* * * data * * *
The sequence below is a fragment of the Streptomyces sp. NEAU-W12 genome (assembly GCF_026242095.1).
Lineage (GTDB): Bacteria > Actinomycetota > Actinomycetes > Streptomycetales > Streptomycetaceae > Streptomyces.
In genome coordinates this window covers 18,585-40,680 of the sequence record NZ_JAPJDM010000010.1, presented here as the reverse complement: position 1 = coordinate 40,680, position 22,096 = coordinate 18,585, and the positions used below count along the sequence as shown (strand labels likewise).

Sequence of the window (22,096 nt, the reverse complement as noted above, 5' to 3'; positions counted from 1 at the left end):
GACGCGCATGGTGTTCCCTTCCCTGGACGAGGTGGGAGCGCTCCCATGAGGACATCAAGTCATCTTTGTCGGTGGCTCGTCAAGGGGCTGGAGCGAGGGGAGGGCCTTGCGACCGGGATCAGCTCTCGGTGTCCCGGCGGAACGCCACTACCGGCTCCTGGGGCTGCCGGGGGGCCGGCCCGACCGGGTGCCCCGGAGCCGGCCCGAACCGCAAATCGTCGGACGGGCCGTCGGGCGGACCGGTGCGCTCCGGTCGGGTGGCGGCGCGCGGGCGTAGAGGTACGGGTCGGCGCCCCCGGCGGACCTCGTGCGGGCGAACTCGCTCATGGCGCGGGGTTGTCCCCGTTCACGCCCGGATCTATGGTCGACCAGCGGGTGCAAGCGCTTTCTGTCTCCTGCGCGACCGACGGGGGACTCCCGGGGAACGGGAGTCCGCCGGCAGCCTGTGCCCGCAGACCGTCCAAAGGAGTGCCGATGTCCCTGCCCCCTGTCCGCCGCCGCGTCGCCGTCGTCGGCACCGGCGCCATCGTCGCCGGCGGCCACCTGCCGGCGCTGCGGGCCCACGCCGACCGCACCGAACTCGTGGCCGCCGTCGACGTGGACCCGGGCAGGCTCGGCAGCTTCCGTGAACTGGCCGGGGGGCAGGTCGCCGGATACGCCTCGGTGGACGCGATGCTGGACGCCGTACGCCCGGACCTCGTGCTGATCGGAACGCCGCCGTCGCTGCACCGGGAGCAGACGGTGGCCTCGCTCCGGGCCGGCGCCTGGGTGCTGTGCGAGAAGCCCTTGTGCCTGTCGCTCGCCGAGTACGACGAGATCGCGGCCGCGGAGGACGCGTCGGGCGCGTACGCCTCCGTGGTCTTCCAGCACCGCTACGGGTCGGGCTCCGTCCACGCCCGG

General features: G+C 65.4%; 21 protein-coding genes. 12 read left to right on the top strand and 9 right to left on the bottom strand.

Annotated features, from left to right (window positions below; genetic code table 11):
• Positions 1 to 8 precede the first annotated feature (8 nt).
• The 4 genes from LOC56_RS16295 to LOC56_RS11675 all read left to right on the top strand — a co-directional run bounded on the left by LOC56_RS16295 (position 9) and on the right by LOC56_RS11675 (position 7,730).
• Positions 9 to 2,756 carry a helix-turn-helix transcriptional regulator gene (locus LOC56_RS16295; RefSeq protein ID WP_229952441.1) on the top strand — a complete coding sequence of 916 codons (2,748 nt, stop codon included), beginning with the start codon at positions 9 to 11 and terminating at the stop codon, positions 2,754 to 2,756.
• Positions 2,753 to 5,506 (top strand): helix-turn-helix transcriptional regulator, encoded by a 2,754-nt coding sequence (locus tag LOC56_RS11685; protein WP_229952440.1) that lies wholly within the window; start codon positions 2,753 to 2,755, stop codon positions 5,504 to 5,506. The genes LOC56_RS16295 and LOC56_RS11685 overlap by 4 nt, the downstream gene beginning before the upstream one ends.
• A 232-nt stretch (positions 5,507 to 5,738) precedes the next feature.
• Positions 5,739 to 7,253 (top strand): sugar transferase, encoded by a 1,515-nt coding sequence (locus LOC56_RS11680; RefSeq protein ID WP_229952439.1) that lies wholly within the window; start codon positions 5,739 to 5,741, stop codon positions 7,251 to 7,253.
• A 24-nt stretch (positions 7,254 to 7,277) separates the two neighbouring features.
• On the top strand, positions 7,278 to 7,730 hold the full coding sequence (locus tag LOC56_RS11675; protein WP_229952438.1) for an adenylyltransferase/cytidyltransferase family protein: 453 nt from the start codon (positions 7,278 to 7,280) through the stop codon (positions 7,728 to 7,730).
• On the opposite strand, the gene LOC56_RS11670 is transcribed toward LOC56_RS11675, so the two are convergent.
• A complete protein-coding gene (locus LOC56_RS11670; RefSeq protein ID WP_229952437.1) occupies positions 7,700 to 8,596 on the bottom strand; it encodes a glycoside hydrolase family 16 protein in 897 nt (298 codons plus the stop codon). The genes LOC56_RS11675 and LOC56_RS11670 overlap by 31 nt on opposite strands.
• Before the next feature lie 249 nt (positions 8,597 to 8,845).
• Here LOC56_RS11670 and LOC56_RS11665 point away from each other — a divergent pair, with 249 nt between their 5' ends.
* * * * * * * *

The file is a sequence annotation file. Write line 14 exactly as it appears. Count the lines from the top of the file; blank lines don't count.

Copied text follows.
• A 24-nt stretch (positions 7,254 to 7,277) separates the two neighbouring features.